# Sort array by low, medium and high

I'm working on a problem to sort array by low, medium and high -- in-place tweak original array. I'm looking for advice, especially any algorithm implementation efficiency. My current bottleneck of implementation is that I have to do partition twice, by low+medium and high, then do low and medium partition on low+medium part. I'd like to do partition only once.

'''
You have an unsorted array of integers and a
function........string getCategory(integer)........
which deterministically returns 1 of three possible strings:
"low", "medium", or "high", depending on the input integer.
You need to output an array with all the "low" numbers at the bottom,
all the "medium" numbers in the middle, and all the "high" numbers at the top.
This is basically a partial sort. Within each category, the order of the numbers does not matter...
For example, you might be give the array [5,7,2,9,1,14,12,10,5,3].
For input integers 1 - 3, getCategory(integer) returns "low",
for 4 - 10 it returns "medium," and for 11 - 15 it returns "high".
You could output an array (or modify the given array) that looks like this: [3,1,2,5,5,9,7,10,14,12]
'''

def getCategory(value):
if 1<=value<=3:
return 'low'
elif 4<=value<=10:
return 'medium'
else:
return 'high'
def partial_sort(numbers):
low_and_medium_index = 0
high_index = len(numbers)-1
while low_and_medium_index <= high_index:
while low_and_medium_index <= high_index and \
getCategory(numbers[low_and_medium_index]) != 'high':
low_and_medium_index+=1
while low_and_medium_index <= high_index and \
getCategory(numbers[high_index]) == 'high':
high_index -= 1
if low_and_medium_index < high_index:
numbers[low_and_medium_index], numbers[high_index] = numbers[high_index], numbers[low_and_medium_index]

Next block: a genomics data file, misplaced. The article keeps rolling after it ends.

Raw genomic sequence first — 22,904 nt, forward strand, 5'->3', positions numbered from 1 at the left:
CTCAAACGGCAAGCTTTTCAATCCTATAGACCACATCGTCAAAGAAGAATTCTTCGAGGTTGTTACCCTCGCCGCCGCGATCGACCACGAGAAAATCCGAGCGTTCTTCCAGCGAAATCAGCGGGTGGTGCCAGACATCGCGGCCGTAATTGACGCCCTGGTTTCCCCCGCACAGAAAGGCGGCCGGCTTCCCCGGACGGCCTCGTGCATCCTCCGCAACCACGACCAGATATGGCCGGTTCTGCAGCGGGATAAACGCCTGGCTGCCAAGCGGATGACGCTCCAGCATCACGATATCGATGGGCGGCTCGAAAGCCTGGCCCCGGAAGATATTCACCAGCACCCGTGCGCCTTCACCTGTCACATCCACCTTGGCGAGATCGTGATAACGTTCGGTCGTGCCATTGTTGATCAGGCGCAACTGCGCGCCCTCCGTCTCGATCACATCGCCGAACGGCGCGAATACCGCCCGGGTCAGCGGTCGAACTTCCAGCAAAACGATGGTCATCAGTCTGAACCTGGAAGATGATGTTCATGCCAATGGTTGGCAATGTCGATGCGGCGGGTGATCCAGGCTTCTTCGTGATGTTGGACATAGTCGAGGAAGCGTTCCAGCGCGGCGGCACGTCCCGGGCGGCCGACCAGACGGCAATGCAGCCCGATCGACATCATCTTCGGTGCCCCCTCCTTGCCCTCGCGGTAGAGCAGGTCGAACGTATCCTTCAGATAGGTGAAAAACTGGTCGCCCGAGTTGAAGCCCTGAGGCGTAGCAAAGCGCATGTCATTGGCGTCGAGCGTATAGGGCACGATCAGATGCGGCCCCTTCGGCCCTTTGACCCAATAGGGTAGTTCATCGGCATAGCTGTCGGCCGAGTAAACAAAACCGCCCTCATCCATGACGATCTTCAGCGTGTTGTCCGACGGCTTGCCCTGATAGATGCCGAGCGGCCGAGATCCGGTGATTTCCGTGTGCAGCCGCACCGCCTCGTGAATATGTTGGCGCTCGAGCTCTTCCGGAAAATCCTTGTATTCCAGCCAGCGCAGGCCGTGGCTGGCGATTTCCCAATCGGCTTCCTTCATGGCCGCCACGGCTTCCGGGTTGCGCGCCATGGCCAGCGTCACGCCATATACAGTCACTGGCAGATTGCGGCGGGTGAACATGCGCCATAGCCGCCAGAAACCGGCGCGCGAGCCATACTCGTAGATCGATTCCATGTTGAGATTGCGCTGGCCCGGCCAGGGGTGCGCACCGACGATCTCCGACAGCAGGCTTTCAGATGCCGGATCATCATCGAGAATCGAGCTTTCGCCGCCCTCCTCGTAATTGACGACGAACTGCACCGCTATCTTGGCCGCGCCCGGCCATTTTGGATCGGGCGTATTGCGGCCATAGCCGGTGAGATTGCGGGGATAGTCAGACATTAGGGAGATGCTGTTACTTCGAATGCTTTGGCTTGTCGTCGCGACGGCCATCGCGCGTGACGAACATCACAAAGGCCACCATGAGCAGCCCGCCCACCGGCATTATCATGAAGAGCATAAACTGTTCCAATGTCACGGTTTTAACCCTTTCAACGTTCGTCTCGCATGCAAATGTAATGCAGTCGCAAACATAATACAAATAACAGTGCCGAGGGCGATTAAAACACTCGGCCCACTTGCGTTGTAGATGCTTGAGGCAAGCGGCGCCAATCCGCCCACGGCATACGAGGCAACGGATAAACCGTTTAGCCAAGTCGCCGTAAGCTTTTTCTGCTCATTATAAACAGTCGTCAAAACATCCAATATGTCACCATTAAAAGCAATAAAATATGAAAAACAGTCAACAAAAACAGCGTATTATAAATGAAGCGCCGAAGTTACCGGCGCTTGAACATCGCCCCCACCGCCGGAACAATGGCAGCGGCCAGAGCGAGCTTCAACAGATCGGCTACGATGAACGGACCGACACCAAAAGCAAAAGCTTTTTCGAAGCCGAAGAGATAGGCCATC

else:
break
low_index = 0
medium_index = low_and_medium_index - 1
while low_index <= medium_index:
while low_index <= medium_index and \
getCategory(numbers[low_index]) == 'low':
low_index+=1
while low_index <= medium_index and \
getCategory(numbers[medium_index]) == 'medium':
medium_index -= 1
if low_index < medium_index:
numbers[low_index], numbers[medium_index] = numbers[medium_index], numbers[low_index]
else:
break

return numbers

if __name__ == "__main__":
print partial_sort([5,7,2,9,1,14,12,10,5,3])

• Any reason for not using list.sort here? Even for large data it should be able to outperform pure Python approaches. Commented Dec 6, 2016 at 7:18
• @AshwiniChaudhary, the purpose is to find more efficient solutions (in terms of algorithm time complexity) than sorting. If you have any thoughts, it will be great. Commented Dec 8, 2016 at 5:00

Unless you're very sure you can outperform CPython's list.sort() here I would recommend using it instead of custom algorithm whose implementation is hard to read.

And most likely CPython based implementation is going to be fast because we are removing pure Python loops. I can't say the same thing about other implementations, for example PyPy, you may have to time and compare them yourself.

Now to do this using list.sort() we will have to use its key argument, key argument is used for specifying custom comparison values.